Scott Hartnell would never have been so bold as to expect the Flyers to sweep the New Jersey Devils.
But the All-Star forward is perfectly blunt about the state of the Flyers heading into Game 4 on Sunday.
Trailing 2-1 in the Eastern Conference series is unacceptable.
“I don't think we thought we were going to win four straight,” Hartnell said Friday, “but definitely they've played a lot stronger and a lot harder than me personally would have thought they'd come with.”
The Devils have outworked the Flyers throughout three games of the conference semifinals and have earned every ounce of their lead. The Flyers are being outskated and outhustled in every aspect on the ice.
It's the Devils way, though. It's just strange to see it happen against a Flyers team that manhandled Pittsburgh.
The Flyers are clearly feeling the pressure from playing as the favorites. They face a series deficit for the first time this postseason and are 7-19 in franchise history when trailing a series 2-1.
Claude Giroux has slumped after a sizzling six-goal series against the Penguins. So magnificent in the opening round, the power play has been abysmal -- including a glaring 0 for 2 in overtime in Thursday's 4-3 Game 3 loss. Hartnell and Wayne Simmonds have been invisible this postseason. The Flyers went more than 18 minutes without a shot in the second period of Game 2.
“It's frustrating to almost always be defending the whole game,” Hartnell said. “It's definitely something that needs to be addressed.”
The Flyers are a miserable 2 of 17 on the power play after scoring a franchise-record 12 power-play goals against the Penguins.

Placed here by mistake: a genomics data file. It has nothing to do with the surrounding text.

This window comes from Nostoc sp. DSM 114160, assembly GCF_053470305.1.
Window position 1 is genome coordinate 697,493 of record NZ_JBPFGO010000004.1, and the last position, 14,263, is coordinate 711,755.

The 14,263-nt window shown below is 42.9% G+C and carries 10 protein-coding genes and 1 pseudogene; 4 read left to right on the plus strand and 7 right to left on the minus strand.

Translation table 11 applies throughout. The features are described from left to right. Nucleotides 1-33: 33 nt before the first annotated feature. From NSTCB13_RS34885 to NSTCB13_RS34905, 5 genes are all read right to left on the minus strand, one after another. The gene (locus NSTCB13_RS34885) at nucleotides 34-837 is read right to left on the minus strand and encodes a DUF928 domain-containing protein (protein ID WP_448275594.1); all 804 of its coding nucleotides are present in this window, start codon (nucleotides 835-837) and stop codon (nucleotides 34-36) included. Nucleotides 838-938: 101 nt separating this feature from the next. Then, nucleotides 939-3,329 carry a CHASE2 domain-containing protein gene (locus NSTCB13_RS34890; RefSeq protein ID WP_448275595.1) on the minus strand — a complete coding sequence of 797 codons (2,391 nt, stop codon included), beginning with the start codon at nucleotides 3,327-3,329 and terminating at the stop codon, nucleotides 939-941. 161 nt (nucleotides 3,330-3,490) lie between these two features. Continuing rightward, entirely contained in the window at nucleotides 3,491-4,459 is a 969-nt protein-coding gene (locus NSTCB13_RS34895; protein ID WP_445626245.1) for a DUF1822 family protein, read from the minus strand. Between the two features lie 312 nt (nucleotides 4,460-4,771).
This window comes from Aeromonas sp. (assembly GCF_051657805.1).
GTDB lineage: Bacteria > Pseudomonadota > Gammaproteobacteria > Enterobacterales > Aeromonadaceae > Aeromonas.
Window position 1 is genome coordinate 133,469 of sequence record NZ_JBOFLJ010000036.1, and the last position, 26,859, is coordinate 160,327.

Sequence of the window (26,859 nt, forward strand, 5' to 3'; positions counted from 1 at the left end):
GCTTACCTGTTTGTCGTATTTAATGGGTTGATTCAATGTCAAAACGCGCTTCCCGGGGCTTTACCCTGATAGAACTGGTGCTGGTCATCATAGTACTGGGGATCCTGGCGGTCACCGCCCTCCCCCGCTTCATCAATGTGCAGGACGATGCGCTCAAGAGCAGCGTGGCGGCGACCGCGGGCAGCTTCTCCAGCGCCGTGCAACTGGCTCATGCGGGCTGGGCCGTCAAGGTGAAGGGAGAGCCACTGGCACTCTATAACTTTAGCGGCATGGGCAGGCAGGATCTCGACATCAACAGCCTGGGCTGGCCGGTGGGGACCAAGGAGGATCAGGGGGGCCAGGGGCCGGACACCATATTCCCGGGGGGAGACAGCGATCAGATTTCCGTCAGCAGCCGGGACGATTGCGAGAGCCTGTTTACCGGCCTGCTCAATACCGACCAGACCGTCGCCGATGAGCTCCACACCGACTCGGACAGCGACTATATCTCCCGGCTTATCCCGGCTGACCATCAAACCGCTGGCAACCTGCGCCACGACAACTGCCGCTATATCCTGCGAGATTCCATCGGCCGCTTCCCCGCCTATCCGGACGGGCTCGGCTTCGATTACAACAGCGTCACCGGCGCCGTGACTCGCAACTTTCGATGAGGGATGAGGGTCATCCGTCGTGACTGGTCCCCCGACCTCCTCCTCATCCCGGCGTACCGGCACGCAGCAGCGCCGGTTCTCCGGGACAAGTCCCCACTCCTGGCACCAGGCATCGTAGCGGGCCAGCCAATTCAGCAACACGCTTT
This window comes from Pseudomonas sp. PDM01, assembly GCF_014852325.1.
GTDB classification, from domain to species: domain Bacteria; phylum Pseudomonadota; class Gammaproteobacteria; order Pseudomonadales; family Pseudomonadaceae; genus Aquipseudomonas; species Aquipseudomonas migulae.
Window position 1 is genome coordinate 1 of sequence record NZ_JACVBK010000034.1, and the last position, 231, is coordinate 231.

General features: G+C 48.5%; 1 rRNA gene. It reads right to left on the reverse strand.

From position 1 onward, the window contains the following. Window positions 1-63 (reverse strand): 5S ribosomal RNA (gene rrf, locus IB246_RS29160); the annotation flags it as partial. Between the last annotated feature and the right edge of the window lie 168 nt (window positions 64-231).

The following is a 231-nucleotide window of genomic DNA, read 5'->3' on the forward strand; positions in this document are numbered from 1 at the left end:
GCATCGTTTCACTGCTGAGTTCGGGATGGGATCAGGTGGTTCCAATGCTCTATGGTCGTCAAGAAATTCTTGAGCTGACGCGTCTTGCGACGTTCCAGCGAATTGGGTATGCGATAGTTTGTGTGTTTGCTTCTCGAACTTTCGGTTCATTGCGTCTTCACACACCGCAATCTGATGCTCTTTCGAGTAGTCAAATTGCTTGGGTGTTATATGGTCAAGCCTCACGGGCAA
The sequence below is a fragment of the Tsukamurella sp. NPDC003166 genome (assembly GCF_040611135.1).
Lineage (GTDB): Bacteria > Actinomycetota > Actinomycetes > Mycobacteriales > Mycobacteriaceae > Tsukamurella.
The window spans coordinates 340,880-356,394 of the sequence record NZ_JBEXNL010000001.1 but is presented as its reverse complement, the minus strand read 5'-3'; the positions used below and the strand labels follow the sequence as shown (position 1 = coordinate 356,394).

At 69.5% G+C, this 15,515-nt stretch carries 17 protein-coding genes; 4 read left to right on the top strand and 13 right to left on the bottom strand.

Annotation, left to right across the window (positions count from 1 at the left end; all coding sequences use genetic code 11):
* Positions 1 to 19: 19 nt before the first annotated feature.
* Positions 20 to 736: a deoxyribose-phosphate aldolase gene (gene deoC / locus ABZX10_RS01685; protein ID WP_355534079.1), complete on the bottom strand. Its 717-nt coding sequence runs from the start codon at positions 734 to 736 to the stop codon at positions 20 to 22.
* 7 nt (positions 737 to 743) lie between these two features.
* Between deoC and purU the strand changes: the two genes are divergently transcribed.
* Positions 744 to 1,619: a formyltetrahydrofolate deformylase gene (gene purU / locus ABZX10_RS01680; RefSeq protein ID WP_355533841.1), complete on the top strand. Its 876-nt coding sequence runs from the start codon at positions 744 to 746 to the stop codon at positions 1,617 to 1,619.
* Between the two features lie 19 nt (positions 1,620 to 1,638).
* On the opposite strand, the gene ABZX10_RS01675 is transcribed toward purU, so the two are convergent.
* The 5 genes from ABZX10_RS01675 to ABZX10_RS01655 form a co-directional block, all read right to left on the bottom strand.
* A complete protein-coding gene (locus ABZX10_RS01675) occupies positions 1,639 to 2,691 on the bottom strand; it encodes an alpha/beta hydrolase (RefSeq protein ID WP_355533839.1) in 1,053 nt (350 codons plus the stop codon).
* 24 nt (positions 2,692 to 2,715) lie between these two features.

“We continue to look at it regardless of success or not success,” coach Peter Laviolette said.
The Flyers had two days to figure it all out before Game 4 on Sunday. Both teams had Friday off.
Danny Briere has perfected his role as their clutch postseason star.
Giroux needs to be there alongside him.
“I think there's always pressure. I don't necessarily see him struggling with that,” Laviolette said. “I think in a game like last night, there's a disappointment that we're not successful. We lost a game in overtime and we had looks and opportunities to win.”
No Flyer has the potential to lead a comeback like Giroux. He's done little since scoring a Game 1 goal and glumly acknowledged Thursday night he needed to step up his game. Giroux is the one who fuels the high-octane offense, and his absence on the scoresheet affects everyone.
Hartnell has only two postseason goals after leading the Flyers with 37 in the regular season. James van Riemsdyk is still finding his legs after missing time with a broken foot. After Giroux and Briere, no other Flyer has more than three postseason goals.
Hartnell said the Flyers have to return to the recipe that made them the prohibitive favorite in this series.
“I don't expect Claude Giroux to go in and hit (Dainius) Zubrus or (Bryce) Salvador and those guys. That's my job,” he said. “I've got to get back to hitting and those guys have got to get back to handling the puck and doing what they do with the puck with me going to the net. I think we're all just kind of out of sorts with each other.”
Devils coach Peter DeBoer knows how the Flyers feel. His team trailed the Florida Panthers 2-1 and 3-2 before storming back to win the final two games in overtime.
The difference between 3-1 and 2-2 entering Game 5 is monumental and the Devils understand the Flyers will come out of their corner swinging.
“I think desperation is probably the word,” DeBoer said. “I know when we were in that spot in that series, you usually play your best game. You have to walk a fine line with belligerence and discipline in these playoffs. We're only halfway there. We've got a lot of work to do. This is a very dangerous team.”